Figure 3.3: Environment created by evaluating (square 5) in the global environment.

The environment model of procedure application can be summarized by two rules:

We also specify that defining a symbol using define creates a binding in the current environment frame and assigns to the symbol the indicated value.141 Finally, we specify the behavior of set!, the operation that forced us to introduce the environment model in the first place. Evaluating the expression (set! ⟨variable⟩ ⟨value⟩) in some environment locates the binding of the variable in the environment and changes that binding to indicate the new value. That is, one finds the first frame in the environment that contains a binding for the variable and modifies that frame. If the variable is unbound in the environment, then set! signals an error.

These evaluation rules, though considerably more complex than the substitution model, are still reasonably straightforward. Moreover, the evaluation model, though abstract, provides a correct description of how the interpreter evaluates expressions. In Chapter 4 we shall see how this model can serve as a blueprint for implementing a working interpreter. The following sections elaborate the details of the model by analyzing some illustrative programs.

3.2.2Applying Simple Procedures

When we introduced the substitution model in 1.1.5 we showed how the combination (f 5) evaluates to 136, given the following procedure definitions:

(define (square x)
  (* x x))
(define (sum-of-squares x y)
  (+ (square x) (square y)))
(define (f a)
  (sum-of-squares (+ a 1) (* a 2)))

We can analyze the same example using the environment model. Figure 3.4 shows the three procedure objects created by evaluating the definitions of f, square, and sum-of-squares in the global environment. Each procedure object consists of some code, together with a pointer to the global environment.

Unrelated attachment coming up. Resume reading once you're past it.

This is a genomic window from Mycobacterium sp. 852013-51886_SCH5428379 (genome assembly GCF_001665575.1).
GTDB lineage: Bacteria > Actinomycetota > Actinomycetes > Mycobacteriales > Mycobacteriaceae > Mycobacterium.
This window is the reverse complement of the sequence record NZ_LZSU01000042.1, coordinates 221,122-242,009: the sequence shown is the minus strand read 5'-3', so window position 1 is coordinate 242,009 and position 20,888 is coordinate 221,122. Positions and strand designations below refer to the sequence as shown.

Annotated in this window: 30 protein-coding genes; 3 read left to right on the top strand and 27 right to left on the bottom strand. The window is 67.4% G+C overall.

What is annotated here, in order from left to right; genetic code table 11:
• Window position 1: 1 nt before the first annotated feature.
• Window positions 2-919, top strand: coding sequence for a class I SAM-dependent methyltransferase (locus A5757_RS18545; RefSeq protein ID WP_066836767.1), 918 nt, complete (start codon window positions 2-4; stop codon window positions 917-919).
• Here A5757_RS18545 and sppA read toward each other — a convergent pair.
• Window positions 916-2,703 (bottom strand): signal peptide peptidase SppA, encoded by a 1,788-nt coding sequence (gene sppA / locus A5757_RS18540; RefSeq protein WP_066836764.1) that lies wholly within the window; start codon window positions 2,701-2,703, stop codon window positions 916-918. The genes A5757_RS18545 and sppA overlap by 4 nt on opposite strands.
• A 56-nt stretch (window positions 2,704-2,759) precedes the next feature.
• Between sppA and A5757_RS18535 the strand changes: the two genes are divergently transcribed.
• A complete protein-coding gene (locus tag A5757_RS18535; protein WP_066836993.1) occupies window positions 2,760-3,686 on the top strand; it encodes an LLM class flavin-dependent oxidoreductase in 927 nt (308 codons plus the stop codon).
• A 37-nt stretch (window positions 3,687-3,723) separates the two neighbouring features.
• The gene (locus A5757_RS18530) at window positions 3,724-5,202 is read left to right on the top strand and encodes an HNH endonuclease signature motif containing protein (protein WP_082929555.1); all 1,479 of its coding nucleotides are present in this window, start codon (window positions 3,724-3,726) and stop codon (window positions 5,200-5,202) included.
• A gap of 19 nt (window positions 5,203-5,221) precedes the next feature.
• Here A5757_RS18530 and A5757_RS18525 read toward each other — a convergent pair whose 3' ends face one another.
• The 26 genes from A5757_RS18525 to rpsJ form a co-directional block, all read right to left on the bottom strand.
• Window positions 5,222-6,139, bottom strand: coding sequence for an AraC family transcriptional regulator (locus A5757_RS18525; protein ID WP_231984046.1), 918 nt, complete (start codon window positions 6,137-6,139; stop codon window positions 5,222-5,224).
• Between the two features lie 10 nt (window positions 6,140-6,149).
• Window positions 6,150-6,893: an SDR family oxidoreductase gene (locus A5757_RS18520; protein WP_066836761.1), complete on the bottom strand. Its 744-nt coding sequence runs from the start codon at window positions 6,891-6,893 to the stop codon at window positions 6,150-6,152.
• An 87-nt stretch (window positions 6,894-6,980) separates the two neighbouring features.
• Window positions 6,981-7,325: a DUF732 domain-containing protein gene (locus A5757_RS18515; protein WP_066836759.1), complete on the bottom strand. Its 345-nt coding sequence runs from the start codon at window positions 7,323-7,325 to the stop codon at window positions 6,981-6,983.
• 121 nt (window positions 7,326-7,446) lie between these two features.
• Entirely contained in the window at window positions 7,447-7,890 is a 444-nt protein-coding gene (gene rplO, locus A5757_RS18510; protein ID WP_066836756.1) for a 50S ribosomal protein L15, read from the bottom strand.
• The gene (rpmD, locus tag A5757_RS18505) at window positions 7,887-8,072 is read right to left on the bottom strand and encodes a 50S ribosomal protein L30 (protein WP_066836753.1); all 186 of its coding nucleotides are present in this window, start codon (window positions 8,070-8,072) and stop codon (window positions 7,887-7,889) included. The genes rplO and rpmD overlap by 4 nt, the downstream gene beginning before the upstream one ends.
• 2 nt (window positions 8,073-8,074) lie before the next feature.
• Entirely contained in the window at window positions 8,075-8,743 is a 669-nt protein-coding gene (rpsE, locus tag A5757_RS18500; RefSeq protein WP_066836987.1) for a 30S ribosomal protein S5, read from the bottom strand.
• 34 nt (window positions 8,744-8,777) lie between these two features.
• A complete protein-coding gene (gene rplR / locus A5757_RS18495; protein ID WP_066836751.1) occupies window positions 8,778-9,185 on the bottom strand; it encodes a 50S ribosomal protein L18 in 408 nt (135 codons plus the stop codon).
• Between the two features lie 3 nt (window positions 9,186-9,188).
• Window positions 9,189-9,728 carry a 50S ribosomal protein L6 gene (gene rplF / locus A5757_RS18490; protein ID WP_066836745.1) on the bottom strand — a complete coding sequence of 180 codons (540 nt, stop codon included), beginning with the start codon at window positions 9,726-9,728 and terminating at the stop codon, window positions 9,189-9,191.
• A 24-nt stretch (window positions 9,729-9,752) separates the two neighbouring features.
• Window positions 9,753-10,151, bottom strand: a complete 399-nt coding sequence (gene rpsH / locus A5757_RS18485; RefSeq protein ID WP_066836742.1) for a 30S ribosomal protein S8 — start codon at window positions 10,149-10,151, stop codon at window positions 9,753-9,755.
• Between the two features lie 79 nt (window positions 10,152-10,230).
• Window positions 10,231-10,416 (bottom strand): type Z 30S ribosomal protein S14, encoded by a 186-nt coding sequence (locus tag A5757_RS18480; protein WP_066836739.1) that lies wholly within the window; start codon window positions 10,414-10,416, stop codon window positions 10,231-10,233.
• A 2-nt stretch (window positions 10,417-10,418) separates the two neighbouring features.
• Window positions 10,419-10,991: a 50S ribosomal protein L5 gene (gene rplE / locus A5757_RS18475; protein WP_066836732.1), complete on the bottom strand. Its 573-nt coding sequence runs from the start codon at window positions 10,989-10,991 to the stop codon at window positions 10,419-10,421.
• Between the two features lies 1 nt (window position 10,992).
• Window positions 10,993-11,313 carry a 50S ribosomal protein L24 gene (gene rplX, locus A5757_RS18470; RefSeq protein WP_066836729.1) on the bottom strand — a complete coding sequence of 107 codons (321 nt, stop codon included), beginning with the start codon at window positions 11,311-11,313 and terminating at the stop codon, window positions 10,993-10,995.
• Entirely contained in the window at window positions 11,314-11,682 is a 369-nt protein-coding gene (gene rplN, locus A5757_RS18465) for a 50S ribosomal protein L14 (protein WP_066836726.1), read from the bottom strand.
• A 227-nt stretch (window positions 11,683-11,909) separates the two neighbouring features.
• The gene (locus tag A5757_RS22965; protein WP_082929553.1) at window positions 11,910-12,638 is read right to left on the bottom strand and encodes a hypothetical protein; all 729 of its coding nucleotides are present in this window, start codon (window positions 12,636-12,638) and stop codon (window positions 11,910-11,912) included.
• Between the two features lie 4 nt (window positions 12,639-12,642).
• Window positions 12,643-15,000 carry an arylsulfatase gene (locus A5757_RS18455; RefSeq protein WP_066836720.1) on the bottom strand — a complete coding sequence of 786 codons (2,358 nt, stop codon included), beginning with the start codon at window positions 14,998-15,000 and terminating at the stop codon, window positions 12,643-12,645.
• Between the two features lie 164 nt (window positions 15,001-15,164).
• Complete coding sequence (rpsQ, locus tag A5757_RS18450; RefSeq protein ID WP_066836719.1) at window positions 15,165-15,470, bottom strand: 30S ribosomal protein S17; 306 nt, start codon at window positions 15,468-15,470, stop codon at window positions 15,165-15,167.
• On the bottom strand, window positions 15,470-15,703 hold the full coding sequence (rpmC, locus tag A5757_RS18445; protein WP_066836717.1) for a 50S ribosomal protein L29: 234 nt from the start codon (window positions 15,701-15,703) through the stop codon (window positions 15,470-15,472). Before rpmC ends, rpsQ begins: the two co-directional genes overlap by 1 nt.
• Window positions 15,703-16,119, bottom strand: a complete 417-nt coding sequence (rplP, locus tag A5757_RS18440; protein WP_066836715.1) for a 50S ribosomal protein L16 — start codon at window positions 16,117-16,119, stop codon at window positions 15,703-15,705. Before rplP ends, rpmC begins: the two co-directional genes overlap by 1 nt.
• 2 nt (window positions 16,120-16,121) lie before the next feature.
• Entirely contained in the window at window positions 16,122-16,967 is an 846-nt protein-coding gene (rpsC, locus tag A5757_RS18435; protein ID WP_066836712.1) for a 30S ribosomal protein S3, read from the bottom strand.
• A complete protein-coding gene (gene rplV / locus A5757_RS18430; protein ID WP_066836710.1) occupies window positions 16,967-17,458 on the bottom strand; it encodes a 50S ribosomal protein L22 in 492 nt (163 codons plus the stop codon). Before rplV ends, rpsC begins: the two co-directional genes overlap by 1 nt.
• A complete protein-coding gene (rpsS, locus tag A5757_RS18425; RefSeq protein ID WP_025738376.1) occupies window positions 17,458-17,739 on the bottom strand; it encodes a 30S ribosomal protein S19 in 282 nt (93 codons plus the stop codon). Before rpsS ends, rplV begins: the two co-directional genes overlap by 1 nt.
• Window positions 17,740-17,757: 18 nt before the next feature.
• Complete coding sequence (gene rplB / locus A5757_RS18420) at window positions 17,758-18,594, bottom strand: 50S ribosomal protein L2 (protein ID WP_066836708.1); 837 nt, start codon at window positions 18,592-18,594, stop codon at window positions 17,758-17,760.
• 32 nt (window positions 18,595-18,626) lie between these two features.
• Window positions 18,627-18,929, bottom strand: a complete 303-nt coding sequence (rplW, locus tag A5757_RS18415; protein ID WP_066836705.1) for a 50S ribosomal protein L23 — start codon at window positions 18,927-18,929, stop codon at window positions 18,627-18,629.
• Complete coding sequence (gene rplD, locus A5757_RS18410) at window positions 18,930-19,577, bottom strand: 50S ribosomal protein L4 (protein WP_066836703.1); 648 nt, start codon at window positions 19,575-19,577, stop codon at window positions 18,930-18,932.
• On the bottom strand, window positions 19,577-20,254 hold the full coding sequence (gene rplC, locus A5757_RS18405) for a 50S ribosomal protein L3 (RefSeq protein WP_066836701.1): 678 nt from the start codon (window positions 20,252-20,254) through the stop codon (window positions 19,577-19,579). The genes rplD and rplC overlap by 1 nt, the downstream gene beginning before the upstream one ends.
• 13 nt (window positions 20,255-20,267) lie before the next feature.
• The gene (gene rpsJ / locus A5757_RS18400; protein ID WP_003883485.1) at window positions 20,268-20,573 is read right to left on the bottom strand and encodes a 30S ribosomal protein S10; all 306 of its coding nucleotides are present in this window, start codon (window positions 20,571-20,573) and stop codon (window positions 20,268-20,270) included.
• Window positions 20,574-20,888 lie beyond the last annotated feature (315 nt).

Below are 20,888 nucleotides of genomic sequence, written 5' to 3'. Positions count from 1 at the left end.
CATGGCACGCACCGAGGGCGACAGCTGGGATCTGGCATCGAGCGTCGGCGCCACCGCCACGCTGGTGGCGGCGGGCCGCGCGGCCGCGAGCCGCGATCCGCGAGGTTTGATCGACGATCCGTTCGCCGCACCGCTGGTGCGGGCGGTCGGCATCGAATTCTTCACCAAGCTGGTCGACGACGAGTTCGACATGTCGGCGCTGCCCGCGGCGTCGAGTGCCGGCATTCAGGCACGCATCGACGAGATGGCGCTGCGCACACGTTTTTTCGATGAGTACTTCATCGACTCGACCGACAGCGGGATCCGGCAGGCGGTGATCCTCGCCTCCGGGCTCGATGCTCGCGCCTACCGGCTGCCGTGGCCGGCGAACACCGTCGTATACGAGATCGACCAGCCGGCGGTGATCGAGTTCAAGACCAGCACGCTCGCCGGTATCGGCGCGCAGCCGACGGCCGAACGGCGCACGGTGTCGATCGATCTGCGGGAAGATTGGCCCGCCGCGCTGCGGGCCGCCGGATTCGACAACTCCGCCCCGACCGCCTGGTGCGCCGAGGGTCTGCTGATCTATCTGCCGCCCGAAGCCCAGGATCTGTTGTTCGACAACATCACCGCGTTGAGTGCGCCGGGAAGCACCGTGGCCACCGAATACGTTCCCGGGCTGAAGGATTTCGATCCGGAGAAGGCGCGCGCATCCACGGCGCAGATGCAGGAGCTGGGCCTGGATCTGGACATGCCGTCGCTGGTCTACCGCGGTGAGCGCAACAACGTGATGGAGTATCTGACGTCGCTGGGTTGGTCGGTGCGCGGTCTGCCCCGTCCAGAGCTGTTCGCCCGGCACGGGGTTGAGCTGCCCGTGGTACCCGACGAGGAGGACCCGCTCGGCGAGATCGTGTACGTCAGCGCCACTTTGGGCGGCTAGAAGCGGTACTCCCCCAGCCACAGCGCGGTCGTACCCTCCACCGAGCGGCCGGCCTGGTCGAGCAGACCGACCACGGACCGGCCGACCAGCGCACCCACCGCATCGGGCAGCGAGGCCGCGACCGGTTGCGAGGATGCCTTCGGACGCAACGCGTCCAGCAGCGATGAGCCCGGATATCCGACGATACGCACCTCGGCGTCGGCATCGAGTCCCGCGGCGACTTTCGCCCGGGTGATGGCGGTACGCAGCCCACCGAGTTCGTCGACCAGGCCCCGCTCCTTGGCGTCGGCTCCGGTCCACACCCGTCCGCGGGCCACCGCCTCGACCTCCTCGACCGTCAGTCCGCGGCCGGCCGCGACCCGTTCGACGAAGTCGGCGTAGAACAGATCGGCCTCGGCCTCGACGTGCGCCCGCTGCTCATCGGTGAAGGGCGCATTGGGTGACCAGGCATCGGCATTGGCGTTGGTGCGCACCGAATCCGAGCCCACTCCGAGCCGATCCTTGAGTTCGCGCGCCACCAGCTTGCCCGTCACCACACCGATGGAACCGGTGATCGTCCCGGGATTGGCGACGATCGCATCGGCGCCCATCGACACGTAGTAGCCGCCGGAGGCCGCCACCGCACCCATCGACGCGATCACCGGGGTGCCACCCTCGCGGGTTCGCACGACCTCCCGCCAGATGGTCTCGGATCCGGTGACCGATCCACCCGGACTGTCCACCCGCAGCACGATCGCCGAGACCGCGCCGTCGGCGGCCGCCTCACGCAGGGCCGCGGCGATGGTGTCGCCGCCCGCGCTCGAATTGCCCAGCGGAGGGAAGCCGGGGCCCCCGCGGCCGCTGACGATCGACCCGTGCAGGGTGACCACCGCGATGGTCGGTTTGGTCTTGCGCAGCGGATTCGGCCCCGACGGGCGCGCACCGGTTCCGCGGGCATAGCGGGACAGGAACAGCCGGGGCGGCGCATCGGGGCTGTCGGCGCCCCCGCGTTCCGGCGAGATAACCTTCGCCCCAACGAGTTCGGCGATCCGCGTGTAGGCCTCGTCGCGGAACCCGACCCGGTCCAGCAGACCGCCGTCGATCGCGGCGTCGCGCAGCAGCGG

Figure 3.4: Procedure objects in the global frame.

In Figure 3.5 we see the environment structure created by evaluating the expression (f 5). The call to f creates a new environment E1 beginning with a frame in which a, the formal parameter of f, is bound to the argument 5. In E1, we evaluate the body of f:

(sum-of-squares (+ a 1) (* a 2))

Figure 3.5: Environments created by evaluating (f 5) using the procedures in Figure 3.4.

To evaluate this combination, we first evaluate the subexpressions. The first subexpression, sum-of-squares, has a value that is a procedure object. (Notice how this value is found: We first look in the first frame of E1, which contains no binding for sum-of-squares. Then we proceed to the enclosing environment, i.e. the global environment, and find the binding shown in Figure 3.4.) The other two subexpressions are evaluated by applying the primitive operations + and * to evaluate the two combinations (+ a 1) and (* a 2) to obtain 6 and 10, respectively.